In the American Dialect Society's journal American Speech, Volume 3, Number 83, from Fall 2008, I came upon a pair of interesting articles on the popularity of the prefix Celebu.
The first of the two articles, "Paris Hilton, Brenda Frazier, Blogs, and the Proliferation of Celebu-," by David West Brown of the University of Michigan, traces the origin of the prefix to its first appearance in the nonce word Celebutante, coined not recently, but by Walter Winchell in 1939. He was writing about the coming-out party of banking heiress Brenda Frazier, who, he wrote, "inspires a new 1-word description: Celebutante."
Since the 1930s, explains Brown, celebutante receded into the background of the American language, reappearing in the 1980s to refer to club kids, but only gaining prominence thanks to the blogosphere and Paris Hilton. 2003 seems to be celebutante's tipping point, when Gawker editor Elizabeth Spiers listed it among her "Current obsessions/topics of interest."
Source: American Speech
"Thus," writes Brown, "when Hilton and Richie's television show, The Simple Life, debuted on the Fox network on December 2, 2003...celebutante was already circulating in the blog lexicon. The term quickly became associated with her, and its frequency of use mushroomed."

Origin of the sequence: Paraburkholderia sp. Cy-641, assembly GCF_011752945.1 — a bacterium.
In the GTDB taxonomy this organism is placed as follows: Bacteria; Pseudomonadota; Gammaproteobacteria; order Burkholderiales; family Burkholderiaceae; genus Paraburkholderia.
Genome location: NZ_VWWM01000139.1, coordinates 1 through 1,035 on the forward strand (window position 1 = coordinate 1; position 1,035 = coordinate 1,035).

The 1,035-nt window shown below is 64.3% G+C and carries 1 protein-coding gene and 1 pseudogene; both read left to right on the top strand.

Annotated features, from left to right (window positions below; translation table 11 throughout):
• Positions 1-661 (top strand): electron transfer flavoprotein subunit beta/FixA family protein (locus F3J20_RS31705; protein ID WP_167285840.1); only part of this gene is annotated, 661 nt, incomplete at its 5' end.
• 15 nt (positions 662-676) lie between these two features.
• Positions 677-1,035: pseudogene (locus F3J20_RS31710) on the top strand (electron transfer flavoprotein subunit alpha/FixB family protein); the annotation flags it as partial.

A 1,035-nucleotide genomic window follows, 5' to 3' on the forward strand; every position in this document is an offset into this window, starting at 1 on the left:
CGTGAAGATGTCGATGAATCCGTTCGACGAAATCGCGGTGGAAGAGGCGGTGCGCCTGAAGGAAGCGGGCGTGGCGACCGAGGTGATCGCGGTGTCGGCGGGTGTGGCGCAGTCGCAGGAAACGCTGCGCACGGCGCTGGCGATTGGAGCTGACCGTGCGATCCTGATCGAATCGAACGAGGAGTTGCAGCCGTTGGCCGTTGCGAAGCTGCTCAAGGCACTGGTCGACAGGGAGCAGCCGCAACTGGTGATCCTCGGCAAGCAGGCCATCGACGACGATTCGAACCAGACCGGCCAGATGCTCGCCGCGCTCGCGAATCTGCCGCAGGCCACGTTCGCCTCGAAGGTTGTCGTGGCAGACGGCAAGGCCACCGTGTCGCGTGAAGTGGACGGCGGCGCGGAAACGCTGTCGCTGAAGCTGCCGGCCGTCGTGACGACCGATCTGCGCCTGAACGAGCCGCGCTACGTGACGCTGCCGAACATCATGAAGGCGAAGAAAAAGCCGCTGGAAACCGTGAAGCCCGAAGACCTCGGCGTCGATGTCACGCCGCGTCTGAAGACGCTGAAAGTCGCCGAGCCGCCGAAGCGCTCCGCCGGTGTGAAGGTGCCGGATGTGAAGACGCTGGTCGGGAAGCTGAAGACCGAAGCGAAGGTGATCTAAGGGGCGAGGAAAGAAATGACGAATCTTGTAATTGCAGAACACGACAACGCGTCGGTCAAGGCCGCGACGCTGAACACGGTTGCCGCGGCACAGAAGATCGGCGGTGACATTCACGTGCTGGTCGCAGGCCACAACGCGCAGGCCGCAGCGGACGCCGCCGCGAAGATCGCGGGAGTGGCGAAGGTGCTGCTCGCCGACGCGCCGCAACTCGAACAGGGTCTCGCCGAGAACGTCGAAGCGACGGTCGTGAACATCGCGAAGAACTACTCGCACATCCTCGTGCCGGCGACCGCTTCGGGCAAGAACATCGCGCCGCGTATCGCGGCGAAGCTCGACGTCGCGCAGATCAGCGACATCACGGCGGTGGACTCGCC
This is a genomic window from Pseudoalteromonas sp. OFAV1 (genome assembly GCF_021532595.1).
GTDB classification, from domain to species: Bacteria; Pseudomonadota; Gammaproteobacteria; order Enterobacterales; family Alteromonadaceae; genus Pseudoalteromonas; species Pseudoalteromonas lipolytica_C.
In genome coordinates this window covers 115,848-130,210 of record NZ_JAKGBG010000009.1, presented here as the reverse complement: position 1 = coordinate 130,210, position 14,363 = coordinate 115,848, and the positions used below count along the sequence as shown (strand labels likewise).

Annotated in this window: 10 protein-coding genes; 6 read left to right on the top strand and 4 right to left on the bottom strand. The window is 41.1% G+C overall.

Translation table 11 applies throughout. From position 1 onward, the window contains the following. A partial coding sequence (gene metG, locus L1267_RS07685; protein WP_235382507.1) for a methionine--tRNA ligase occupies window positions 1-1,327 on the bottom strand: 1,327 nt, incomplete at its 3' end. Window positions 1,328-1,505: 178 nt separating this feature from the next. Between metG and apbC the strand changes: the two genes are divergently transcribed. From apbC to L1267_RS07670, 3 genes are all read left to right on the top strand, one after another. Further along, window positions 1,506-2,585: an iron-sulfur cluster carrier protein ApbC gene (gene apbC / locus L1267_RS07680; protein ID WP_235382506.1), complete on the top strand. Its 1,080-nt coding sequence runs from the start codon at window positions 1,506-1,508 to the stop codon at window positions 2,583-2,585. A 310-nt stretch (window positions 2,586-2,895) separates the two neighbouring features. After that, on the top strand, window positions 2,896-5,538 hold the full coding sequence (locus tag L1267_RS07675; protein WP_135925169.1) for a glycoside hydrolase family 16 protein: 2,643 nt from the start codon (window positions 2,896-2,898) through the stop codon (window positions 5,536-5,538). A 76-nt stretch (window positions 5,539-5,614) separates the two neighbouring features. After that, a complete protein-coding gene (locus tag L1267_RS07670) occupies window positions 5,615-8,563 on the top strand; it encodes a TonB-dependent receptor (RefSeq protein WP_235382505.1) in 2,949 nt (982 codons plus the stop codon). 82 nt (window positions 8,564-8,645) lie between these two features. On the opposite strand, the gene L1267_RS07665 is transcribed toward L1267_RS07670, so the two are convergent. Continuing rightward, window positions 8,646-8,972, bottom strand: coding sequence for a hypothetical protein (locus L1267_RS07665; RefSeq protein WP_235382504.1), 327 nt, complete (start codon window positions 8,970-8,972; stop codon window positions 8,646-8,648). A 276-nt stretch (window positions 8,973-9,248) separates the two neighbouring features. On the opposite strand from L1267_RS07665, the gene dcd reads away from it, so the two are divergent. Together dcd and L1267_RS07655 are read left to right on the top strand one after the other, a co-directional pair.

That mushrooming is displayed in the second article from the journal, "Celebu- Word List: An Interesting Foray into Calculating Relevance," by David K. Barnhart of Lexik House Publishers. He begins, "The combining form of celebu-, as in celebutard, celebu-chef, and celebuspawn, to name but a few, came to the attention of the New Words Committee of the American Dialect Society during its deliberations for Word of the Year for 2007."
First of all, how exciting is it that there is such a thing as a New Words Committee and that they've been deliberating on celebutard? Here then, for your reading pleasure, is a handful of celebu- words, provided by Mr. Barnhart:
The question now is, with the yunnipocalypse upon us and the party over, will celebu- keep spawning? Or will it return to the bottom drawer of the cultural filing cabinet, to be dusted off and trotted out again when the new Paris Hiltons of the future rise from the ashes?